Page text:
Lent, the Year of Faith, and an unusual time for the Church

Lent feels somewhat different this year, somehow more intense and real. When the Holy Father made his announcement, one thing that struck so many of us was how much more intensely we need to pray for him, for the bishops, and for the whole Church. For me, it was a bit of a wake-up call to the greater sacrifices and prayer we need to contribute to the communion of the Church. I wonder whether this has made Lent, for many of us, a more significant one this year… we have entered it at a seemingly vulnerable time for the Church, yet knowing that Christ is always victorious (as Pope Benedict said to the priests of Rome recently).

Significant, too, is that this situation arises during the Year of Faith, a year of grace during which we return to the vision of the Council, the real Council which has, as the Holy Father also said recently, had “difficulty establishing itself and taking shape”. This Year, the Church is called to recommit to implementing the vision of this real Council. And this involves each one of us renewing our own faith.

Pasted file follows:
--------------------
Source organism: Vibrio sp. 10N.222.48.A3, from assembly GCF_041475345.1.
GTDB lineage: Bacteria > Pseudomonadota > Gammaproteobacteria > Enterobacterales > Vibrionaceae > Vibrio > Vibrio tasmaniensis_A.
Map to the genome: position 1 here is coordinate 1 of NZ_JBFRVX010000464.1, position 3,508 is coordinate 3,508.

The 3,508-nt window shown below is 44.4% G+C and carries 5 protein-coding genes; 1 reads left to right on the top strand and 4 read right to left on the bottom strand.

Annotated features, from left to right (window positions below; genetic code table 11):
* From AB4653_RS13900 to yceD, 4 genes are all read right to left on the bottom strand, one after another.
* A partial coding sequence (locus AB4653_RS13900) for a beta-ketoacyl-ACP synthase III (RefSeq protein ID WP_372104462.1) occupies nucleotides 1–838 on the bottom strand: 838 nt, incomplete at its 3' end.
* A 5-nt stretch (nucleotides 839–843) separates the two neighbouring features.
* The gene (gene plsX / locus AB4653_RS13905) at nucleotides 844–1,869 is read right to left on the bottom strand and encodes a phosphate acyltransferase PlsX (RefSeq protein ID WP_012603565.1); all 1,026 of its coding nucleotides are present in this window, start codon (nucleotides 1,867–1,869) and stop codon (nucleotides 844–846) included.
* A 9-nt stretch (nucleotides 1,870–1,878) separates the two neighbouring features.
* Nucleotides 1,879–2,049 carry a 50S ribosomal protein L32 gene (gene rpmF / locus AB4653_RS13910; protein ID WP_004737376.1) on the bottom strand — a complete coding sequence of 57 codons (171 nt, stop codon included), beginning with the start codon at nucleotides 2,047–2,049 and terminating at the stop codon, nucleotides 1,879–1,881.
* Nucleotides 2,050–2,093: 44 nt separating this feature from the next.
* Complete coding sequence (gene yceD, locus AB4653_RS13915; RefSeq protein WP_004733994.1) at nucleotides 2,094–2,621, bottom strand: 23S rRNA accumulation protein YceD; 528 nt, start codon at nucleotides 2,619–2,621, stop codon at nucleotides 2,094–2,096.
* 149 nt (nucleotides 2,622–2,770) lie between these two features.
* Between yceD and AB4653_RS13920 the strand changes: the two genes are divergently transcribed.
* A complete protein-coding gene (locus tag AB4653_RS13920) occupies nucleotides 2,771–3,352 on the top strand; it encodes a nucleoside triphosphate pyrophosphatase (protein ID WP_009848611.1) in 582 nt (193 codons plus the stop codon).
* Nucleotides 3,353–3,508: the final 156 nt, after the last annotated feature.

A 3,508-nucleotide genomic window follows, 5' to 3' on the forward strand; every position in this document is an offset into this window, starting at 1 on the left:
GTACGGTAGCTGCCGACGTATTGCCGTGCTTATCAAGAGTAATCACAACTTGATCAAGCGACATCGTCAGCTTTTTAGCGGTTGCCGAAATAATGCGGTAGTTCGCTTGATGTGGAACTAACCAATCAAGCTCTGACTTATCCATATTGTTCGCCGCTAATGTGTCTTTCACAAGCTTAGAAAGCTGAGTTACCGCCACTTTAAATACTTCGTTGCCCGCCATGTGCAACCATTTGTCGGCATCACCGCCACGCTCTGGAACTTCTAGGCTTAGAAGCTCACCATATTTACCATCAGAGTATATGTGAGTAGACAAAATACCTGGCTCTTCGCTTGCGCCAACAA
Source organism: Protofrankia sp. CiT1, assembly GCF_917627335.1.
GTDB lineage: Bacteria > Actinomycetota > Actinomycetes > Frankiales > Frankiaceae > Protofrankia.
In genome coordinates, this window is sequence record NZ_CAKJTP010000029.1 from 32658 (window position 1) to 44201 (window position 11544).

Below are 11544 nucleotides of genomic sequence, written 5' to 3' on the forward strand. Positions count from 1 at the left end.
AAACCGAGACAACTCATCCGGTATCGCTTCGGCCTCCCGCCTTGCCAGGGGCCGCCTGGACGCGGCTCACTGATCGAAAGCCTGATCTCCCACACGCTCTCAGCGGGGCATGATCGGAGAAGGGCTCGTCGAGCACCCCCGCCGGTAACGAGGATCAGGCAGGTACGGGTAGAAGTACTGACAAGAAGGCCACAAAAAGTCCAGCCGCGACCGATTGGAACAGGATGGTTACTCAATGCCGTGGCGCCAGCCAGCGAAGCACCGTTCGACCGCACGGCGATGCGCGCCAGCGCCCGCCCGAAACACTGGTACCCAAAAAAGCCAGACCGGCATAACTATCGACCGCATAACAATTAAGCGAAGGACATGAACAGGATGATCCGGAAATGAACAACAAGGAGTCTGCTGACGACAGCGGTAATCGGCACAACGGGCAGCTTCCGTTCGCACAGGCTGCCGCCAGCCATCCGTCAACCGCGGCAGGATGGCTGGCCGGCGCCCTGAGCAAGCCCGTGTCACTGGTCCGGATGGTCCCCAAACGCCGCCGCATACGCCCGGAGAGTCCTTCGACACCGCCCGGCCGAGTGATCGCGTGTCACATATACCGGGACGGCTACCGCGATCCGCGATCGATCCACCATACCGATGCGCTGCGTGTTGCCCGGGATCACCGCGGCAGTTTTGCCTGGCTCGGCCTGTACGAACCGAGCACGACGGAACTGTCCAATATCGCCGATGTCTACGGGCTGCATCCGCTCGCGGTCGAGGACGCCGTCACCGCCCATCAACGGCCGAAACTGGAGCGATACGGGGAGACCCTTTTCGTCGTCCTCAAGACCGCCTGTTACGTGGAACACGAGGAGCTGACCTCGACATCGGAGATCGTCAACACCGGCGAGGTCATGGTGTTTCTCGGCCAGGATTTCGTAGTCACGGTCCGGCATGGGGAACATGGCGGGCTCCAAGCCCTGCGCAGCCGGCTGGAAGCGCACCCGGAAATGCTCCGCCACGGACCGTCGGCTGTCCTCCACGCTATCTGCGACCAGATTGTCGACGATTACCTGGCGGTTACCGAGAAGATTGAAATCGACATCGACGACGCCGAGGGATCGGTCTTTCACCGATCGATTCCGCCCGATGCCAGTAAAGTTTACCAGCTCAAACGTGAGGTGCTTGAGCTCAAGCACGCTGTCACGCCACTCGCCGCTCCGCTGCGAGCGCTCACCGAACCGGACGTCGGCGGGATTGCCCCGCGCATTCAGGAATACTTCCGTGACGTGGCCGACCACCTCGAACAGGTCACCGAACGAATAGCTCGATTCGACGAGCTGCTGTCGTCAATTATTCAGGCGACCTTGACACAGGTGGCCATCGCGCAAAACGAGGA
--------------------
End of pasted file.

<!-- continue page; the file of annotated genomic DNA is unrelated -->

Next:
Recently I came across this wonderful quotation from a talk given by Dr Caroline Farey, who clearly calls us back to the essence of renewing our own faith:

How is the heart ever going to know what is good if we don’t use our mind to inform the heart? Don’t let anyone say to you, ‘don’t worry about all that study, all you need is to get your heart united to Christ’. Yes, we need our hearts plunged in Christ… be led by Christ but let your mind be led by Christ through the Church so that your heart can follow what is actually good, and not just what is an awful lot of opinions of what must be good… The Catechism is there to help us.”

Renewing our mind through more rigorous study will lead to strengthening our commitment and love this Lent. And this is surely what the Lord and the Church need from us at this time: greater commitment and love.


Understanding with the Mind and Heart of the Church